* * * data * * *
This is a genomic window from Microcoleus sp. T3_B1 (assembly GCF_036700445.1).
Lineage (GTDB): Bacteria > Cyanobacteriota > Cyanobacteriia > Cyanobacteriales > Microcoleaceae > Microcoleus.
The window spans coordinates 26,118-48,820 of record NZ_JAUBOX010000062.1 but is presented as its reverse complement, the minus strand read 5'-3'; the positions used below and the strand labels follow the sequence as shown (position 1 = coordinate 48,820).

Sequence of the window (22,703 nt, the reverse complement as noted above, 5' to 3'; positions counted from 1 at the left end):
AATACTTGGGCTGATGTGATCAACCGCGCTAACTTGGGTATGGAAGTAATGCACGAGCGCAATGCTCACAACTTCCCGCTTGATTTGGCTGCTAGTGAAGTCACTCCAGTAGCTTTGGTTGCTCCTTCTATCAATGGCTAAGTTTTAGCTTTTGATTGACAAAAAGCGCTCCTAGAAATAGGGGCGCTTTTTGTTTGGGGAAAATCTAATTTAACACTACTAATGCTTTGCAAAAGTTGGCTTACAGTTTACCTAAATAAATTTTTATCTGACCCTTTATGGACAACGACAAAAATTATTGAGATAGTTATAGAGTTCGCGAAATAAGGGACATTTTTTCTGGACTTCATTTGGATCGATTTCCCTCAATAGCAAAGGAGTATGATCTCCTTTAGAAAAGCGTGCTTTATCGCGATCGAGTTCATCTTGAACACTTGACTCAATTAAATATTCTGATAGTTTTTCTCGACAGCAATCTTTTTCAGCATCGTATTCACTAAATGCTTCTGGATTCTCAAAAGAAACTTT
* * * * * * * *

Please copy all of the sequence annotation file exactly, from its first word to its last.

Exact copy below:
This is a genomic window from Microcoleus sp. T3_B1 (assembly GCF_036700445.1).
Lineage (GTDB): Bacteria > Cyanobacteriota > Cyanobacteriia > Cyanobacteriales > Microcoleaceae > Microcoleus.
The window spans coordinates 26,118-48,820 of record NZ_JAUBOX010000062.1 but is presented as its reverse complement, the minus strand read 5'-3'; the positions used below and the strand labels follow the sequence as shown (position 1 = coordinate 48,820).

Sequence of the window (22,703 nt, the reverse complement as noted above, 5' to 3'; positions counted from 1 at the left end):
AATACTTGGGCTGATGTGATCAACCGCGCTAACTTGGGTATGGAAGTAATGCACGAGCGCAATGCTCACAACTTCCCGCTTGATTTGGCTGCTAGTGAAGTCACTCCAGTAGCTTTGGTTGCTCCTTCTATCAATGGCTAAGTTTTAGCTTTTGATTGACAAAAAGCGCTCCTAGAAATAGGGGCGCTTTTTGTTTGGGGAAAATCTAATTTAACACTACTAATGCTTTGCAAAAGTTGGCTTACAGTTTACCTAAATAAATTTTTATCTGACCCTTTATGGACAACGACAAAAATTATTGAGATAGTTATAGAGTTCGCGAAATAAGGGACATTTTTTCTGGACTTCATTTGGATCGATTTCCCTCAATAGCAAAGGAGTATGATCTCCTTTAGAAAAGCGTGCTTTATCGCGATCGAGTTCATCTTGAACACTTGACTCAATTAAATATTCTGATAGTTTTTCTCGACAGCAATCTTTTTCAGCATCGTATTCACTAAATGCTTCTGGATTCTCAAAAGAAACTTT